Tuesday, 9 October 2012

Is there life?

Many ideas have been swirling in my head of late, for this project.  However, they are all far into the future for now.  Right now, the key critical thing is to get one of my RPi boxes active with a standard generic OS.

So, lets recap what ingredients I am putting into this stock-standard mix.
1 - Rpi Version 1 board inside a perspex case
1 - micro USB, 1A power supply
1 - HDMI -> DVI dongle
1 - 17" LCD monitor
1 - SanDisk 8GB 10 SD Card
Medion cordless keyboard and mouse

For the software side, I have the latest "Wheezy" image
2012-09-18-wheezy-raspbian.img

Setting up the SD Card
This went rather smoothly.  Simply follow the instructions presented at RPi Easy SD Card Setup.

Plug it in and Go!
Next was the easy step of plugging everything in and letting rip.  Since there is no on/off switch for the RPi, it starts as soon as you plug the micro USB adapter in.  Very quick to start up.  in under 20 seconds, Wheezy has loaded, and has opened the Raspi-config screen.  One small problem here for me, the wireless keyboard and mouse are not supported.

There are essentially two options that I have at this point.  The first, is to find a spare USB keyboard and USB mouse and plug them in - not so easy at 9:30 pm at night.  I do have a spare PS2 keyboard, and a semi functional USB mouse, but I'd need an adapter dongle.  The second option (I think), if the RPi has loaded its OS enough that it can network and accept telnet commands is to network it, and remotely take control - though I'm not sure how this will go given the config screen it is currently displaying.

Why Not Remote From Word 'Go'?
Perhaps I am over cautious, but one rule I have is not to network something until you have secured it.  Out of the box, the wheezy image is not secure.  It's preset login account has its name and password posted to the Internet.  However, if I can network it and remotely login, I should be able to secure it with a password change, and passwd the root account in a reasonably short space of time.  So I will try that.

Apart from a bit of cable management - my routers and switches needed some switching around to fit my RPi into the subnet that I wanted it - this step was fairly simple.  Thank goodness for good old PuTTY!  Started an SSH session with the RPi, and was able to reset the pi user password, and the root user password.

Interesting to note, that in the PuTTY session it has shown the message "NOTICE: the software on this Raspberry Pi has not been fully configured. Please run 'sudo raspi-config'".  Excellent.  So that's the next step.



On running the config, you'll see a number of options.  The info screen is just a short paragraph that recommends using this config tool earlier rather than later - before making any major changes of your own to the set up.

'expand_rootfs' is an option that I'll explore later.  As noted in the RPi Easy SD Card Setup page, the standard image is only 2GB.  I'm running an 8GB SD Card - so there is spare space there.  The RPi Resize Flash Partitions page talks you through the options of expanding this existing partition, or creating a data partition.  For now, I'm going to leave this.

'overscan' is an option I have not heard of before.  When you enter the screen for it, there is simply the option to enable or disable.  I need to research this more.

'configure_keyboard' is an option I'd really like to fix - given my issues so far.  Upon entering this option, the screen reverts back to the command line for a few seconds to load the keymap.  It sets the preliminary keymap, and then returns to the config screen.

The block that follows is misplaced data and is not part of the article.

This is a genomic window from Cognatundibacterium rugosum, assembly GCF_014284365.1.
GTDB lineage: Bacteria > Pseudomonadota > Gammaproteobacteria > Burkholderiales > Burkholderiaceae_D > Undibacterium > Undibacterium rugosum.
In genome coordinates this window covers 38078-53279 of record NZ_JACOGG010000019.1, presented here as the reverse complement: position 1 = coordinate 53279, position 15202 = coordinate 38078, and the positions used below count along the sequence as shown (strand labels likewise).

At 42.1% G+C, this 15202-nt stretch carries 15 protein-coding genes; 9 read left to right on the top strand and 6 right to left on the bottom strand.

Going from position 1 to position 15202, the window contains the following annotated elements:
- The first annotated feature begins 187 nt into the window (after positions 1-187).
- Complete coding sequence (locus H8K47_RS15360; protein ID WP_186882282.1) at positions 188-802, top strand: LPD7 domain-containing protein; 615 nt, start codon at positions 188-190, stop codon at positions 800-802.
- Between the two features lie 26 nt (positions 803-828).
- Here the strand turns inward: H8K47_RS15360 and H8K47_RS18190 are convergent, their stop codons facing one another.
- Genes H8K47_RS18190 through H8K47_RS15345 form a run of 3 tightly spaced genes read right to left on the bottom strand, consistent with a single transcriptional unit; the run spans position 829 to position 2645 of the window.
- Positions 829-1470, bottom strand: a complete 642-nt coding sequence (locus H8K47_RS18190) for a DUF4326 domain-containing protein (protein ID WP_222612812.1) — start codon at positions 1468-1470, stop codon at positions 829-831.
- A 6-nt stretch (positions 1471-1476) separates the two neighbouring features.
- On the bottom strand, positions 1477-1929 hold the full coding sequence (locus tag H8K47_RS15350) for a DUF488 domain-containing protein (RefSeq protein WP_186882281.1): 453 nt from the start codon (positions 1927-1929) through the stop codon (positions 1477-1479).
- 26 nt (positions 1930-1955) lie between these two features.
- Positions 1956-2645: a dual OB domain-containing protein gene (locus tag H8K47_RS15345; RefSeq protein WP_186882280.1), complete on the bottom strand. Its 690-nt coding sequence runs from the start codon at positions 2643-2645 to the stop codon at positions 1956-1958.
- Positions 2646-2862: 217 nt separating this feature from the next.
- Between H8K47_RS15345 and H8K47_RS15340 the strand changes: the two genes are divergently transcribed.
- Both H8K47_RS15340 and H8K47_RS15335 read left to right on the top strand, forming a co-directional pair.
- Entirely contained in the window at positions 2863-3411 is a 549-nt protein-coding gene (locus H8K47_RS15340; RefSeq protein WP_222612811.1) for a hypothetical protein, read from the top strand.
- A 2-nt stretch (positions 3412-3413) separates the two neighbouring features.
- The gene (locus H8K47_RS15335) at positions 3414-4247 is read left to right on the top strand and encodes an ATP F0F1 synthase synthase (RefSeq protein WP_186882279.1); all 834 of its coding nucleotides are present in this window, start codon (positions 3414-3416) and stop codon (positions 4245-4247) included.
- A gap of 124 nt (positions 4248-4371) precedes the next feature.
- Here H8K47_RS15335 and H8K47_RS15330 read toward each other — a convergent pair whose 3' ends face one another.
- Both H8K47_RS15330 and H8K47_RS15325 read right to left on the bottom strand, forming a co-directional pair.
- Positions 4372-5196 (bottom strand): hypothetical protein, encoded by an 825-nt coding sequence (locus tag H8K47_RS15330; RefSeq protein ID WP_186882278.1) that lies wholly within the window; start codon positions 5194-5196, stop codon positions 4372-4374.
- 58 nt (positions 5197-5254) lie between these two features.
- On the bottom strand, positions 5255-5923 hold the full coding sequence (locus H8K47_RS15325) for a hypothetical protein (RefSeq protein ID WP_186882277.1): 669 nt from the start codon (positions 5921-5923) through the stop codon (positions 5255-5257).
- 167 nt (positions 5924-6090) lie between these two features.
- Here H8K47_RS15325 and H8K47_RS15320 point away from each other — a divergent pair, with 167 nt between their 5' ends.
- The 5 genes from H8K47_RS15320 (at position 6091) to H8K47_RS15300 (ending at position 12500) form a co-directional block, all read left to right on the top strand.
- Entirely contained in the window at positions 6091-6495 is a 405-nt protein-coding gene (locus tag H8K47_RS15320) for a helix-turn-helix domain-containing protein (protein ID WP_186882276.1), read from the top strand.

'change_pass' - already did that through the PuTTY session directly with the 'passwd' command.

'change_locale' is an interesting option.  Again, this will quickly leave the config screen to the command line to load some values, then brings up a new config screen.



For Australia, not sure what to pick on this screen so I will go with the advice of picking a UTF-8 locale code.  My selection leads to another config screen, which appears to indicate that I have selected a locale that has access to english_Great Britain character set.



Selecting OK here, then leads back to the command line, whilst the locales are generated.  When finished it will return you to the main config menu.

'change_timezone' - at the moment I need timezone Lima - UTC +11.  Lets see what's set.



First screen allows you to select the geographic area.  For those in Australia, simply scroll up this list to find it.  From there I'll select Canberra as the nearest city to where I live.



Done.

'memory_split' - I will investigate and get back to you.

'overclock' - I am interested in using this option as I have heard that the 700MHz CPU can clock up to 1GHz when performing particular operations.  For now, I'll leave it as stock standard.

'ssh' - This I suspect is as the menu describes, a toggle option for SSH server functionality.  Either enable or disable.  Given my current session was started under SSH, I'd say the server in the wheezy image is enabled by default.

'boot_behaviour' - this option gives you a vote to start straight to the desktop on boot - Yes or No.  For now, I'm going with No.



'update' - note the uncertainty of this option.  The menu description says 'Try to upgrade raspi-config'.  I suspect that from the description, this will not upgrade the kernel or any Linux modules, other than this very config module.

Back to the Books
So for now, there are some items for me to research and explore, and return to later.  So I'll finish with the config.  This leads to the option to reboot now, which I will.  Unfortunately, upon reboot, I am still in the state where I can not use the box on its own - I still need to configure the wireless keyboard and mouse.  Something more for me to research for the next post.